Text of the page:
By Guest Blogger and Solebury School Senior Carol W.
It’s almost the start of senior year. There are college applications, scholarships and recommendations to manage. There’s summer work you haven’t touched, Cotillion practices to prep for, and you’ve already deemed senior year the most stressful of your high school career. Yet, one day you wake up and decide to start an online magazine. Last summer, that is exactly what I did.
When my online magazine Nyota (which means “star” in Swahili) first launched, we focused on emerging talent in music, fashion and culture. Once I began my second year of Teach2Serve (a one-year public service program or two-year social entrepreneurship program at Solebury), as part of my work for the program, I decided to add a section to magazine that featured an inspirational person, or people, who are creating positive change in their communities. I am hoping it inspires readers to create positive change in their own communities. Collaborating with Teach2Serve has been great for Nyota, thanks to my Teach2Serve teachers, Diane Downs and Nicole Mount. They offer ideas for content, give me contacts, and they make sure I stay on track. To have the support of Teach2Serve and the Solebury community means so much to me and has been a huge help.
For Nyota to first come to fruition, I had to work out a few things. I had no idea how to do the graphics. I just knew how to take a good photograph, and Nyota wasn’t going to go very far with only fashion editorials. Luckily for me, my family was helpful in launching Nyota, and my sister, Niara, became my co-editor in chief. Once she joined Nyota, it was time to source our content. We had to consider what our teenage audience would want to see in a September issue, and we had to figure out who our first-ever features would be. After planning the issue, my sister and I put our plan into action.
First, we organized a back-to-school photo shoot. Once we found models and confirmed a location, date and time, it came down to the details. For the shoot, my sister styled all the outfits, and I took all the photographs. It was a scorching day in June, and the models were nearly sweating through their clothes. While we had perfect lighting, the heat was pure torture, but we persevered. The photos came out great, and the models we used then now work with us for each issue.
Confirming features for the magazine was harder than we thought. Our original music feature told us he was excited to be featured, but when we tried to set up an interview and photo shoot, it was like he forgot how to reply to emails. Instead, our music feature became Vine Street, a band that another Solebury student, Nealon E., was a member of. My sister booked our first fashion feature, and fortunately, he was very quick to respond. Our first culture feature ended up being a family friend of ours, and she was the easiest person to work with throughout the entire process. After getting features, we had to brainstorm interview questions, and schedule photo shoots and in-person interviews.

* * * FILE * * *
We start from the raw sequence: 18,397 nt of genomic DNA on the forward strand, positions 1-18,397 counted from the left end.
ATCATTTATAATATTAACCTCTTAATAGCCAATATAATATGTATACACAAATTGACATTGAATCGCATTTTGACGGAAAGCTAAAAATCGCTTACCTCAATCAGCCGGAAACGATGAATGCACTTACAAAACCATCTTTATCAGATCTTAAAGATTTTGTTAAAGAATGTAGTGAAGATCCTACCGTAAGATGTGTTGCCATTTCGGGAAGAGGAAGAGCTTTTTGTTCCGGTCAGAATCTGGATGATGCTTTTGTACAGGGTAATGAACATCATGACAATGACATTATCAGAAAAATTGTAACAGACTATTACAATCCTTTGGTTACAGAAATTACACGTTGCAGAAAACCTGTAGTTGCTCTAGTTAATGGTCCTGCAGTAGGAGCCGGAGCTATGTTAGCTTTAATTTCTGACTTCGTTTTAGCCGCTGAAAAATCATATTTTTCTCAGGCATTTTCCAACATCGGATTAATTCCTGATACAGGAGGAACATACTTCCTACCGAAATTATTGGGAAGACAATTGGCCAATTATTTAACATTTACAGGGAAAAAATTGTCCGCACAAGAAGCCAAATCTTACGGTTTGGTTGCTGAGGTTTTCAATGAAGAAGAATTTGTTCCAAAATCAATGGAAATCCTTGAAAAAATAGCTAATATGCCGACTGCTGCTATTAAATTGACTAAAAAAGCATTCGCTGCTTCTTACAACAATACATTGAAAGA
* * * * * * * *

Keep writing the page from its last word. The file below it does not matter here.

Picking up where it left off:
By then, my sister and I had been thinking about growing the Nyota team. I asked a good friend of mine, Breanna, to be our reporter for our YouTube page, and she agreed. Our first culture section feature was on Lauren Fisher, a musician and mosaic artist based in New Jersey. My sister and I worked the cameras for the interview, Breanna conducted the interview, and I took the photos. In late August, I conducted and videotaped an in-person interview of Vine Street.
It was a relief to be done with interviews, but then we had to design the magazine pages. I am not a graphic designer, and neither is my sister, but thankfully she knew how to use Adobe Illustrator and is artistically inclined, so she created a Nyota logo and started designing. I had to learn how to use Illustrator, write up the interviews, and create a few extra pages. It was a long, arduous process, and we ended up releasing the magazine two days late, but in the end, everything came together. We published the magazine on issuu. It was extremely rewarding to see our hard work had paid off, and we got a lot of positive feedback.
We knew that we needed to improve for the second issue, though. We also wanted to continue building our team. We booked a graphic designer, a writer from New Zealand, and more diverse features on people from all over the country. The second issue had fewer problems, looked better, and featured more content and better quality content. People told us it was more professional and eye-catching, too, which we were very happy to hear.
The second issue had four features. The features included a DJ from Oregon, a singer from Washington, DC, fashion bloggers from New York City, and a Solebury student named Jennifer Y. who hosts a teen talk show called “Cue The Lights” on Princeton Television with her two friends. Seeing the magazine evolve from the first to second issue showed us that we were on the right track, and that the issues to come would only be getting better.
Nyota helped me with the college application process, too. Colleges look for students doing unique things, and I truly believe that this magazine helped set me apart from other students. So far, I’ve been accepted to four schools, including Pratt Institute, one of my top three picks.
I am excited to see where we can take this magazine, and I can’t wait to release the third issue, which I think may be our best yet.
Watch for the third issue of Nyota on issuu, out next week!